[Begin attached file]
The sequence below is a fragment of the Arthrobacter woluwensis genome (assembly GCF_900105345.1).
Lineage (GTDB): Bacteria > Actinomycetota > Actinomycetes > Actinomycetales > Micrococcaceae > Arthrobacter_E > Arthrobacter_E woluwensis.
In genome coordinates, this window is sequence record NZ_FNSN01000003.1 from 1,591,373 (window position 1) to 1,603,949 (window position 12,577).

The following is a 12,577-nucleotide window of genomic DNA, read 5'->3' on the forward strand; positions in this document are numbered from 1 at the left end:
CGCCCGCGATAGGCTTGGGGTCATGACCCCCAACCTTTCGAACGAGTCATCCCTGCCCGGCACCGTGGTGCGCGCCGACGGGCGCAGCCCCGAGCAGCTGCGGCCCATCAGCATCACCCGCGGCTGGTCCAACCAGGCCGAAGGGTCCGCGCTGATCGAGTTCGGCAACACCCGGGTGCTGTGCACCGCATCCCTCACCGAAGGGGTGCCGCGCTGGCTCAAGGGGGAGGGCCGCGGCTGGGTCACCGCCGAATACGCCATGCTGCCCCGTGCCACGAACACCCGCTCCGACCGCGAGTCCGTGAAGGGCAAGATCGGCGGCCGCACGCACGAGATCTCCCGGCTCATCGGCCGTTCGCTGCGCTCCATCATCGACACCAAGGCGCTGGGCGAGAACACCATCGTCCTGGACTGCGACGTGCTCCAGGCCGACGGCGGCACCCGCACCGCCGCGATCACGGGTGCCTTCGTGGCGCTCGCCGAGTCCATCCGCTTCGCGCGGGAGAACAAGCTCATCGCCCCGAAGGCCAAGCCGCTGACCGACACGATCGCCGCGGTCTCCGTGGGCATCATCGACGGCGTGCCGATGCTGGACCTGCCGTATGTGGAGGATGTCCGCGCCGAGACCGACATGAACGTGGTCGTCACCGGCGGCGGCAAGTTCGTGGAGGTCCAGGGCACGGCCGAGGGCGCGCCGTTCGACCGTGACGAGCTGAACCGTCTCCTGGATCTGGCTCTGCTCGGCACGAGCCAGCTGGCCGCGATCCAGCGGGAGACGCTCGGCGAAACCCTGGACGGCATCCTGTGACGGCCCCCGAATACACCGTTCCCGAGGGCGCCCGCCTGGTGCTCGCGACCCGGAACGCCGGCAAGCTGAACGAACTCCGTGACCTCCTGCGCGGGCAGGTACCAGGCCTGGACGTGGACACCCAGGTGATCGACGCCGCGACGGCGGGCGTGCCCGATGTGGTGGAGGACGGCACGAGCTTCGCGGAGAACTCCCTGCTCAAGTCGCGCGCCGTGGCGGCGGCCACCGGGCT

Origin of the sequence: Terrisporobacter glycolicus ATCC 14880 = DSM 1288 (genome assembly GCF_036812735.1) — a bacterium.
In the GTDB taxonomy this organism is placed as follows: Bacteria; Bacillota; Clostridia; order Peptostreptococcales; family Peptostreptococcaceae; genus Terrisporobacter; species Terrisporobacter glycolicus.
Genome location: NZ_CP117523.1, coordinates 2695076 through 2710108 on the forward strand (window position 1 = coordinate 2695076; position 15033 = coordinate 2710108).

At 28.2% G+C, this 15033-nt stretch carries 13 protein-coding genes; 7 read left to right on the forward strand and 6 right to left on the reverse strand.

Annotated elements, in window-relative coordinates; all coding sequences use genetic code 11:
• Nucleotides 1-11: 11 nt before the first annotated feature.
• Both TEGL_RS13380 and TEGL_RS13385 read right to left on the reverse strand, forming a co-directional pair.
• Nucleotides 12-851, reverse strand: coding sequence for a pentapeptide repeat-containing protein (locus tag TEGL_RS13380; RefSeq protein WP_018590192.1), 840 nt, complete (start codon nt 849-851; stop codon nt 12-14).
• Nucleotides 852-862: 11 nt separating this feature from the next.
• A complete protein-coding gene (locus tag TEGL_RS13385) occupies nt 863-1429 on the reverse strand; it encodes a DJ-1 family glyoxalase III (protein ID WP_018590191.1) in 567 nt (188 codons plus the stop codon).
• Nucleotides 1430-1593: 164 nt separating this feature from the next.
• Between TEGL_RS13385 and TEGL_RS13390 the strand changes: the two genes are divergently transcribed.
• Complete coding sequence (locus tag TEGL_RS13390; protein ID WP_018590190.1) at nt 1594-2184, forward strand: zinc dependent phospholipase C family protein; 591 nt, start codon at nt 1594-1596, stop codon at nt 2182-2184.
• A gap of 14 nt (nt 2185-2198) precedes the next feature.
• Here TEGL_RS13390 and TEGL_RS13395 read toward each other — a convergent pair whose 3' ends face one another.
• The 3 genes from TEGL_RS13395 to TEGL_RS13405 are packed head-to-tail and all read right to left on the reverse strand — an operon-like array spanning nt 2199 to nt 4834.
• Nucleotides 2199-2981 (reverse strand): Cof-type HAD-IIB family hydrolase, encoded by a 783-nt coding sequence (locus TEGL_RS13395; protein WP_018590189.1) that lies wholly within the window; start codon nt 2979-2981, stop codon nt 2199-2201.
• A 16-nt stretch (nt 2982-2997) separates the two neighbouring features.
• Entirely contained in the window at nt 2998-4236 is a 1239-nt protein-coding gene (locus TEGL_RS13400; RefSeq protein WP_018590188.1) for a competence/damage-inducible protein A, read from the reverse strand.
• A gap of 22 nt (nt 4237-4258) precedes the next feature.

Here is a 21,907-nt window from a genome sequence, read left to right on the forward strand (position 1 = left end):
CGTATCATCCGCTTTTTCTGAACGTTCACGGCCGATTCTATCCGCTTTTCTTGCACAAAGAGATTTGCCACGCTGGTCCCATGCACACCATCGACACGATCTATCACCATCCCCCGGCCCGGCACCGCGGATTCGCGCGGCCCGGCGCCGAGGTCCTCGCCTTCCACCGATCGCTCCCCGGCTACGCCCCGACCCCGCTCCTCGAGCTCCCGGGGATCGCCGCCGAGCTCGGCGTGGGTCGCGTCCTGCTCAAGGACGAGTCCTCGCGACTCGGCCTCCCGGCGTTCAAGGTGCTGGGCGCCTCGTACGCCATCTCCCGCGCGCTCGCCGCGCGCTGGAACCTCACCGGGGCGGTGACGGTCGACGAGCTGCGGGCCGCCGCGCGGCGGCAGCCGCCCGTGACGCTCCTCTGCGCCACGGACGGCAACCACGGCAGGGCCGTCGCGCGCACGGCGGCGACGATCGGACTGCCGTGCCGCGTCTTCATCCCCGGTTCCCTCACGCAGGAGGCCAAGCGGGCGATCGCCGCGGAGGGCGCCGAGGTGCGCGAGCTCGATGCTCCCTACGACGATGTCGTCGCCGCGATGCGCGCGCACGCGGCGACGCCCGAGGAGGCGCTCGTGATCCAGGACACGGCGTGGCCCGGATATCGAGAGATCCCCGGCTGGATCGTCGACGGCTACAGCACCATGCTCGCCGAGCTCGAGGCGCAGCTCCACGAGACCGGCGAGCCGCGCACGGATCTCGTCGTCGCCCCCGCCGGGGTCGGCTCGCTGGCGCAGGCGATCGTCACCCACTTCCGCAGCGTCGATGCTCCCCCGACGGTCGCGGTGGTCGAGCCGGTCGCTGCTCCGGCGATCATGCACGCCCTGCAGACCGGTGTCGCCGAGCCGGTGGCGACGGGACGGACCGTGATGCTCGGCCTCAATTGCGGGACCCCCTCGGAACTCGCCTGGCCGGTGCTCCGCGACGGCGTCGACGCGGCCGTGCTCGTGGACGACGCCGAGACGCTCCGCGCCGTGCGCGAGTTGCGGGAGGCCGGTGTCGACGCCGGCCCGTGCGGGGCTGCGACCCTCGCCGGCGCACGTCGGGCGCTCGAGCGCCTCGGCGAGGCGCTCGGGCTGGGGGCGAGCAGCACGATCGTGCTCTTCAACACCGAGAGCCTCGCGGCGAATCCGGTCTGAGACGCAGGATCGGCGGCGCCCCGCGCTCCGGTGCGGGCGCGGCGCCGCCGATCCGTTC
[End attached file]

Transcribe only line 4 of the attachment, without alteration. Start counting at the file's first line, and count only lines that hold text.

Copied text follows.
The following is a 12,577-nucleotide window of genomic DNA, read 5'->3' on the forward strand; positions in this document are numbered from 1 at the left end: